How to make things float in resin – Resin Bracelet DIY

Resin bangle bracelet making

So while this is a tutorial on how to make a resin bracelet, it’s really an explanation of how to make things float in resin.  Making items in resin appear like they are floating is one of the fun and mind-bending techniques you can accomplish with resin casting.  In this DIY bracelet project, I’m going to walk you through the steps on how to make things float in resin.

So how can you get your buttons to float like the resin bracelet above?

You’re going to have to pour multiple layers.

plastic bangle bracelet mold with buttons

As you can see, if you place the buttons in the bangle bracelet mold with the first casting layer, they will sink to the bottom.  If you leave them like this, they will all be on one side of your resin bracelet after demolding.  In order for the buttons to ‘float’, you will need to pour a thin layer of resin first for the buttons to rest upon when you pour the second layer of resin.

 

mixing clear epoxy resin

Mix an appropriate amount of resin.

For this bangle bracelet project, I used the Resin Obsession super clear epoxy resin.  If you have never mixed resin before, be sure to read how to mix resin and hardener in five easy steps.

Not shown:  Prep the bangle bracelet mold with a light mist of Castin’ Craft mold release and conditioner and allow to dry.

pouring resin into a plastic mold

For this casting, I knew I didn’t need much of a first layer to raise up the buttons.  I only poured in enough to cover the bottom with a couple of millimeters of resin.

measuring resin depth in a mold

This shows how much resin I ended up pouring into the bottom.  I didn’t measure the amount of resin, but instead just ‘eyeballed’ to the level where I thought the resin needed to be.  For this mold, it didn’t take much — 3 to 4 milliliters or so.

placing buttons in a plastic bangle bracelet resin mold

Here’s the trick on how to make things float in resin

Once the first layer has (at least partially) cured, pour in a small amount of resin for the next layer.

Gently place the buttons into the mold and use a stir stix to help you move the buttons into place.

You may be wondering why not place the buttons, then pour the resin.  Doing it that way will make it more likely that you will trap air into your resin.

Once the buttons are placed where you want them, completely fill the mold with the remaining resin.  Cover and allow to cure.

I won’t go into the demolding steps here, but there is a video on our youtube channel on How to demold a resin bangle bracelet.

sanding a resin bracelet

Sand off any rough edges with wet/dry sandpaper.

I started with a 150 grit sandpaper and worked my way down to 600 grit.  Here’s where you can learn more about sanding resin to get it smooth.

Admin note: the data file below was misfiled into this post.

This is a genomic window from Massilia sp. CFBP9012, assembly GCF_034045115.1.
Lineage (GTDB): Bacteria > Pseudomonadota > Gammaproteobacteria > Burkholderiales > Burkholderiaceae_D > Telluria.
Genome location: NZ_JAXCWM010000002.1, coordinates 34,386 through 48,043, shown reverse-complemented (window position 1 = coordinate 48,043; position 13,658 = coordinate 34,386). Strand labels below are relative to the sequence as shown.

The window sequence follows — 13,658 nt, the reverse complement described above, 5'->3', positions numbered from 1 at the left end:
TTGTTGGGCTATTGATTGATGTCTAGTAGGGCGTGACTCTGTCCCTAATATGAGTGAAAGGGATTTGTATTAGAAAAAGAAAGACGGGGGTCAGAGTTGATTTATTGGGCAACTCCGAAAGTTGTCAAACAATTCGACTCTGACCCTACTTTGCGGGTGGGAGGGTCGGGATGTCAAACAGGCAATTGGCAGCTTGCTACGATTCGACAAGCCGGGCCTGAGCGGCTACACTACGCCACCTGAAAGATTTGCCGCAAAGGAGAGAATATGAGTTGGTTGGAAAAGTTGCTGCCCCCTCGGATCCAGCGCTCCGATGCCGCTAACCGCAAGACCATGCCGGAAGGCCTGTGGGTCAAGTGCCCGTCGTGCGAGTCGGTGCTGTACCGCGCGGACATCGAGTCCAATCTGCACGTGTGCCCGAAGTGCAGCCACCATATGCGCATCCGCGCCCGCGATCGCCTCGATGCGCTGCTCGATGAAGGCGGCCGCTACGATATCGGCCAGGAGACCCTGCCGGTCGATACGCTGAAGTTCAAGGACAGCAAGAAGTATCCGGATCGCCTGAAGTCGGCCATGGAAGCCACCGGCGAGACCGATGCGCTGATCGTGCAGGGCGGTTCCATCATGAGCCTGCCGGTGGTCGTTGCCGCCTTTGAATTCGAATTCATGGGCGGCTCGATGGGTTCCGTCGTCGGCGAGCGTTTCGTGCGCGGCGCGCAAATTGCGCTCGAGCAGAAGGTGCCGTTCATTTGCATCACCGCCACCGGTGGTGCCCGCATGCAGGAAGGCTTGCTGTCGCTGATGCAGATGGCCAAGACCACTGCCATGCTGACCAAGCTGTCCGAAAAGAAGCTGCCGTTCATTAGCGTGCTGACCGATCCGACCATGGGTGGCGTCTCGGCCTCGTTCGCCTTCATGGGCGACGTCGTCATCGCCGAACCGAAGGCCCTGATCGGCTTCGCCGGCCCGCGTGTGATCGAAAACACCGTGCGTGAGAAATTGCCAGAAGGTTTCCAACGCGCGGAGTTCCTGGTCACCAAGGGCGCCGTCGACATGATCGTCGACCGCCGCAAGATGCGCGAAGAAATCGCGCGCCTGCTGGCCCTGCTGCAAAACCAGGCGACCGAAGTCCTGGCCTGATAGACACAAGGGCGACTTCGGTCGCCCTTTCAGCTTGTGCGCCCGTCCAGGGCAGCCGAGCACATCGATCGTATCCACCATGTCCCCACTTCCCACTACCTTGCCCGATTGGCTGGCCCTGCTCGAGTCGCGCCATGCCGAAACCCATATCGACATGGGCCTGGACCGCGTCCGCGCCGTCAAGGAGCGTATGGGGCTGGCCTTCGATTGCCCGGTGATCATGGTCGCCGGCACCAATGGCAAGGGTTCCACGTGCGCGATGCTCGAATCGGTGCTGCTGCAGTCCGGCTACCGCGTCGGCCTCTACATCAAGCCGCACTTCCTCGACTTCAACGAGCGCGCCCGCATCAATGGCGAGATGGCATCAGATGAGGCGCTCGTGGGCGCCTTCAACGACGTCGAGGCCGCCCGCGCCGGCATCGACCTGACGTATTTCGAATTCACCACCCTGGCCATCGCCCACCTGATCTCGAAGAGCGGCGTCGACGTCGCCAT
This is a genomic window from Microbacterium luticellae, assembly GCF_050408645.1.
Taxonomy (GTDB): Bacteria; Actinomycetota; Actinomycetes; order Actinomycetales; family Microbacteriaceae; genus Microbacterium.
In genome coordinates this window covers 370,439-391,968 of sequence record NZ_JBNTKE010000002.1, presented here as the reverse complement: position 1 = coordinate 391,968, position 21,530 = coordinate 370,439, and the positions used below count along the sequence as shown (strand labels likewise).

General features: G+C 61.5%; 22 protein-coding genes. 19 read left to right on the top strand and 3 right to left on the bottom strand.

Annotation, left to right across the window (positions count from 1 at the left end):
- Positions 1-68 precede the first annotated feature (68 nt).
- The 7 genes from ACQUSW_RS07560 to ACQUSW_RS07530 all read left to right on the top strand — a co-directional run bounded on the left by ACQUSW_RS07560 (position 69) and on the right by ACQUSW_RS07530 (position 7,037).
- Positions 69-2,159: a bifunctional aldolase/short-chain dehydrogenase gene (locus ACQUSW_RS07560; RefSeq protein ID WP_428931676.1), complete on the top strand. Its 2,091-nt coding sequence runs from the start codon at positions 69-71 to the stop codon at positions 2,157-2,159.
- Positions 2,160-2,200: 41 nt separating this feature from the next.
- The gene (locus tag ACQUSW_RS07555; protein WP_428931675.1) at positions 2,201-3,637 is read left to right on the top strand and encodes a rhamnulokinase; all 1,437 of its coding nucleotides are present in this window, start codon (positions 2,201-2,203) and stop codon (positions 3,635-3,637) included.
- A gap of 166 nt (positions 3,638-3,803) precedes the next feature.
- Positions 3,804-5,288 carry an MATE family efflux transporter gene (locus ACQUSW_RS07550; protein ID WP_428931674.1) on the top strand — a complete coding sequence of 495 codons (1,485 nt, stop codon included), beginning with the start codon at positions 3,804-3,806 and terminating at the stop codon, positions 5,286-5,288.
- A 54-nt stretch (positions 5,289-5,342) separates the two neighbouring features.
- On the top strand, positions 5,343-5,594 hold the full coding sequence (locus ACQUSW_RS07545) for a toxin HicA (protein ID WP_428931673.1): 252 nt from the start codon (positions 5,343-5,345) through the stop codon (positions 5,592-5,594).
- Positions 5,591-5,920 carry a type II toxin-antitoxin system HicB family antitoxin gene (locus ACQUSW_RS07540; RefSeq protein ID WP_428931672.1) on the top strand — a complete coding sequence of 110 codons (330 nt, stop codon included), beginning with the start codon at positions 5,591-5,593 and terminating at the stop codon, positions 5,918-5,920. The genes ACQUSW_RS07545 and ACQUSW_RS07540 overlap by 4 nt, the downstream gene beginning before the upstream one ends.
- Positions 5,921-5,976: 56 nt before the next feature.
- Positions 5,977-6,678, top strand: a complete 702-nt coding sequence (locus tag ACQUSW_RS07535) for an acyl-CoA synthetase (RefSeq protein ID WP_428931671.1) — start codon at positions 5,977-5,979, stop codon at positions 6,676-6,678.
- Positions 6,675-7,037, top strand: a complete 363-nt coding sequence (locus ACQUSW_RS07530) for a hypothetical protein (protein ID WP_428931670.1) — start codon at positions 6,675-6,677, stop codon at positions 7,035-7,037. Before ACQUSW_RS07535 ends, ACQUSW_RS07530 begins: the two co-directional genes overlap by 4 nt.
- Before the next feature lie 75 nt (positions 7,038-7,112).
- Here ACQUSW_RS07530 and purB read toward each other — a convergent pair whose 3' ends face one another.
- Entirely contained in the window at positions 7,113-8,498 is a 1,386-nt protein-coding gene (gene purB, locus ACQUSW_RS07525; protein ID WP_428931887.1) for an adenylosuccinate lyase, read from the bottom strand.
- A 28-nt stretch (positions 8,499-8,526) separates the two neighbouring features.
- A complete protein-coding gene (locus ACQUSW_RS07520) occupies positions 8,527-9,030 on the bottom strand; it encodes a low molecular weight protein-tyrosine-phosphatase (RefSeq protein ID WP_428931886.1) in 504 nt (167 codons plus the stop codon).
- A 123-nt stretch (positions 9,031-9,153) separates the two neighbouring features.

polishing a resin bracelet

Polish your resin bracelet as desired.

For this bangle bracelet, I used the Novus polishing compound kit.

line between resin layers shown in a resin bracelet

If you look closely enough, you can actually see where the first resin pour ended.  This happened because I let the resin fully cure before pouring the second layer.  If you pour the next layer while the first layer is in the resin gel phase, this line will be minimized if not totally absent.

However, I would say 98 percent of people would never notice this on a finished bracelet, so don’t worry if this happens to you.

button resin bangle bracelet

Enjoy your new piece of jewelry!

If you are asking yourself how to make things float in resin, here what you do not want to do.

Do not place your inclusions in the resin once the resin starts to cure.  Why?  Two reasons:

1.  It will be almost impossible to get your inclusions to ‘stop’ at a certain level.

2.  Once the resin has started to cure, disturbing it in any way will likely introduce bubbles that you won’t be able to get back out.

Pouring in layers is the best way to making things float in resin.

Want to try more jewelry-making projects with resin?  Then you will want to get a copy of Resin Jewelry making.  The instantly downloadable, full-color book has five step-by-step projects you can make this weekend!

 

Unpublished Blog Posts of Resin Obsession, LLC © 2020 Resin Obsession, LLC

Like this post? You may be interested in  Resin mold hacks - How to use silly bandz as resin molds

9 thoughts on “How to make things float in resin – Resin Bracelet DIY

  1. I tried to do this with scrabble tiles instead of buttons and they kept floating to the top. Any suggestions on that?

      1. Are you saying I should do a small layer at the bottom, put the Scrabble tiles in and fill the resin only to the very top of the tile so it doesn’t float past it? And then do a third layer on top of the tiles?

  2. How long do you recommend letting each layer cure before adding the objects into your resin? I want to do a 3D triangle shaped mold with flowers on each side, do you have an tips on getting the flowers to stay put?

    1. Hi Brittany, you can pour the next layer when the previous layer starts to gel. The gel time varies amongst resins, but occurs shortly after the pot time expires.

  3. My question is: for pouring layers, can I mix all the initial resin at once? Or do I need to wait to mix each resin layer individually?

    1. Hi Grace, when your pour layers, you should only mix the amount of resin you need for that layer.

Leave a Reply

Your email address will not be published. Required fields are marked *